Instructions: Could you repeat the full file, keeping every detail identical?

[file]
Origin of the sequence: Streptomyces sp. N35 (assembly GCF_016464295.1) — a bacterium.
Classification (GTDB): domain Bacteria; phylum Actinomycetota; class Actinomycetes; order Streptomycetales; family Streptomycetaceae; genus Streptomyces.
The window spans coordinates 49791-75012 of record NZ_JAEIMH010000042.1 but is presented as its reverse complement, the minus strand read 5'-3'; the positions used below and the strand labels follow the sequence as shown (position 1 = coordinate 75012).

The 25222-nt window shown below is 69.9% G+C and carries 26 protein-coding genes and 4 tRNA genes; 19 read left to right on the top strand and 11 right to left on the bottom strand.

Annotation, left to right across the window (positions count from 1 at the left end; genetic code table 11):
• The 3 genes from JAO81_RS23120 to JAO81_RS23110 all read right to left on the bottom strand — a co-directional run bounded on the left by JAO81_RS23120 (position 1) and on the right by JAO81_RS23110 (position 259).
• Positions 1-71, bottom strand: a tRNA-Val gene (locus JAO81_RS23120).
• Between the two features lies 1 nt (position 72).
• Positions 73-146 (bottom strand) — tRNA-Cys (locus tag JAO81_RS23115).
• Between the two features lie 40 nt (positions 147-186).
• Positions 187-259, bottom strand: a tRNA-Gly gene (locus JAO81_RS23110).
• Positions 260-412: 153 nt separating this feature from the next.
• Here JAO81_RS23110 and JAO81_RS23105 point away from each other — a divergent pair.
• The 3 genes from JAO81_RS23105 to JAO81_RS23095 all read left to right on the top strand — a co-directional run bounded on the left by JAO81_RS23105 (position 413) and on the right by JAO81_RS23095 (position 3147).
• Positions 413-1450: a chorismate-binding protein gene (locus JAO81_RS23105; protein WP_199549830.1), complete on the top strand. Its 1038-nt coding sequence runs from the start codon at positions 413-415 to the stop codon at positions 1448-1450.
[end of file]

Origin of the sequence: Streptomyces sp. N35 (assembly GCF_016464295.1) — a bacterium.
Classification (GTDB): domain Bacteria; phylum Actinomycetota; class Actinomycetes; order Streptomycetales; family Streptomycetaceae; genus Streptomyces.
The window spans coordinates 49791-75012 of record NZ_JAEIMH010000042.1 but is presented as its reverse complement, the minus strand read 5'-3'; the positions used below and the strand labels follow the sequence as shown (position 1 = coordinate 75012).

The 25222-nt window shown below is 69.9% G+C and carries 26 protein-coding genes and 4 tRNA genes; 19 read left to right on the top strand and 11 right to left on the bottom strand.

Annotation, left to right across the window (positions count from 1 at the left end; genetic code table 11):
• The 3 genes from JAO81_RS23120 to JAO81_RS23110 all read right to left on the bottom strand — a co-directional run bounded on the left by JAO81_RS23120 (position 1) and on the right by JAO81_RS23110 (position 259).
• Positions 1-71, bottom strand: a tRNA-Val gene (locus JAO81_RS23120).
• Between the two features lies 1 nt (position 72).
• Positions 73-146 (bottom strand) — tRNA-Cys (locus tag JAO81_RS23115).
• Between the two features lie 40 nt (positions 147-186).
• Positions 187-259, bottom strand: a tRNA-Gly gene (locus JAO81_RS23110).
• Positions 260-412: 153 nt separating this feature from the next.
• Here JAO81_RS23110 and JAO81_RS23105 point away from each other — a divergent pair.
• The 3 genes from JAO81_RS23105 to JAO81_RS23095 all read left to right on the top strand — a co-directional run bounded on the left by JAO81_RS23105 (position 413) and on the right by JAO81_RS23095 (position 3147).
• Positions 413-1450: a chorismate-binding protein gene (locus JAO81_RS23105; protein WP_199549830.1), complete on the top strand. Its 1038-nt coding sequence runs from the start codon at positions 413-415 to the stop codon at positions 1448-1450.